Despite its popularity, studies examining the effectiveness of this natural therapy have yielded mixed results.

"There is still a lot of uncertainty about glucosamine," said Dr. Steven C. Vlad, a fellow in clinical epidemiology and rheumatology at Boston University School of Medicine.

So what is glucosamine, anyway? It's a type of sugar that the body produces and distributes in cartilage and other connective tissue. Chondroitin sulfate, often taken in combination with glucosamine, is a complex carbohydrate that helps cartilage retain water, according to the U.S. National Center for Complementary and Alternative Medicine.

These substances are derived from animal tissues, according to the Arthritis Foundation. Glucosamine is extracted from crab, lobster or shrimp shells, and chondroitin sulfate comes from animal cartilage, such as tracheas or shark cartilage.

Vlad's own study tried to determine why the results of glucosamine trials differed so widely. Of the 15 studies he reviewed, there was one clear finding: A particular glucosamine preparation, called glucosamine hydrochloride, doesn't work.

Results among trials involving another common preparation, glucosamine sulfate, showed wide variation -- more than would be expected by chance. Based on the evidence, Vlad concluded that supplement industry support could be a source of bias in some of these studies.

Although critics questioned Vlad's finding, he stands by the results. "Numerous analyses have showed that industry funding is correlated with stronger findings and selective publication of positive results," he noted.

More recently, researchers at the University of Utah School of Medicine reported results from a follow-up to an earlier glucosamine trial. Arthritis patients in this leg of the study took glucosamine; a combination of glucosamine and chondroitin; the anti-inflammatory drug celecoxib (Celebrex), or a placebo. X-rays were taken of patients' knees before the trial began and one and two years later to determine whether glucosamine alone, or in combination with chondroitin, would slow the loss of cartilage.

Lead author Dr. Allen D. Sawitzke, an associate professor of internal medicine at the University of Utah School of Medicine, said he and his colleagues had hoped to have enough patients and measurement accuracy to be able to show some slowing of the damage, but in the end, the results were inconclusive.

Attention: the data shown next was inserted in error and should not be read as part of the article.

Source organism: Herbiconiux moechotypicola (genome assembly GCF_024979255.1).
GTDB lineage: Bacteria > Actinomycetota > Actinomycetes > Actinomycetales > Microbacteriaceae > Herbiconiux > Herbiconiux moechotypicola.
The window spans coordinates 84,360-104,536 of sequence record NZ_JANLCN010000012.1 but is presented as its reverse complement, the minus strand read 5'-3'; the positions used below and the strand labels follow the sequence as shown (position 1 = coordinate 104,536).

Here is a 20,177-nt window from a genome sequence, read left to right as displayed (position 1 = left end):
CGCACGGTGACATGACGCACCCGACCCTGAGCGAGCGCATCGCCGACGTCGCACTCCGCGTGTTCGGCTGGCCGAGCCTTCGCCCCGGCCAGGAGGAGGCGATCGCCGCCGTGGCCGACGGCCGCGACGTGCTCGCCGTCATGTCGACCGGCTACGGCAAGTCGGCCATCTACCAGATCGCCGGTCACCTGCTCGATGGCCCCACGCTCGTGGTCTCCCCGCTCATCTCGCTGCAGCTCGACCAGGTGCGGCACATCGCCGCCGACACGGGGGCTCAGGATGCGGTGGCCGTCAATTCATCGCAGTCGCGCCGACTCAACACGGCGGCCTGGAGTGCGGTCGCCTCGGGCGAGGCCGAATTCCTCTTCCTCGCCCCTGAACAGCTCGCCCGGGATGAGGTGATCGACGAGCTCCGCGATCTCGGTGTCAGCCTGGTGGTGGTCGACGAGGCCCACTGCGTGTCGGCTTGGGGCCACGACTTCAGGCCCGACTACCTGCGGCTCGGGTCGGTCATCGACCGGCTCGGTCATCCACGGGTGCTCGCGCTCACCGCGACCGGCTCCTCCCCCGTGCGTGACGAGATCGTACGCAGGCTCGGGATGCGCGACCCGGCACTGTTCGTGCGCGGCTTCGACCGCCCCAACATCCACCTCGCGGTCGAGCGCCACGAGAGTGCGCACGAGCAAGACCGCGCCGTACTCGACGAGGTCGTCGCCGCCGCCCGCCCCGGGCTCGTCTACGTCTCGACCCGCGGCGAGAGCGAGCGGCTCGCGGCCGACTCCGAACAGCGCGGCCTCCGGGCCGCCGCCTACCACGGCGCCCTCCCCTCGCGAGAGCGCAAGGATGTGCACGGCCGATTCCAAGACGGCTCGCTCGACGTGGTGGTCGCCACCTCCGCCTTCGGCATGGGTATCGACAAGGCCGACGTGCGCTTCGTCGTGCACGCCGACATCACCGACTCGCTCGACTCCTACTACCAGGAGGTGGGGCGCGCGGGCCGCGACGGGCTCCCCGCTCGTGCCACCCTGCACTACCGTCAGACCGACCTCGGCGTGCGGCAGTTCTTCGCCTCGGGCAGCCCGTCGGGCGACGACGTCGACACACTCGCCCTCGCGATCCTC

"So, it's an example of a null study, that is, a study where there is no difference detected, which isn't the same as saying there is no difference," Sawitzke said.

Dr. Jason Theodosakis, an assistant professor at the University of Arizona College of Medicine and author of the book, The Arthritis Cure, said the study was flawed in many ways, including the small sample size, short duration and imprecise X-ray methodology. "I really can't believe it was even published," he said.

Like many physicians, Theodosakis continues to recommend glucosamine and chondroitin. "This study does nothing to discourage that," he said.

Trying glucosamine for 60 days makes sense, especially for patients who can't tolerate ibuprofen or other nonsteroidal anti-inflammatory drugs, said Dr. Stephen Dahmer, a former fellow in integrative medicine at Beth Israel Medical Center in New York City, and now a staff physician at the VA San Diego Medical Center.

Sawitzke said he sees some merit in the supplement for pain relief, but there's a lot less evidence to support glucosamine as a way to slow cartilage damage.

Vlad, however, tells patients he's doubtful it works very well, if at all. "But I also tell them that it is safe and will not hurt them. If they want to try it, they are more than free to do so at any time, with the understanding that no insurance company will pay for it."

-Karen Pallarito

More information

For advice on choosing a pain medicine, visit the U.S. Department of Health and Human Services.



SOURCES: Steven C. Vlad, M.D., fellow, clinical epidemiology and rheumatology, Boston University School of Medicine; Allen D. Sawitzke, M.D., associate professor, medicine, University of Utah School of Medicine, Salt Lake City; Jason Theodosakis, M.D., assistant professor, University of Arizona College of Medicine, and author, The Arthritis Cure; Stephen Dahmer, M.D., staff physician, VA San Diego Medical Center; U.S. National Center for Complementary and Alternative Medicine, Bethesda, Md.; Arthritis Foundation, Atlanta; July 2007 and October 2008 Arthritis & Rheumatism; Aug. 15, 2008, American Family Physician

Last Updated: Feb. 01, 2009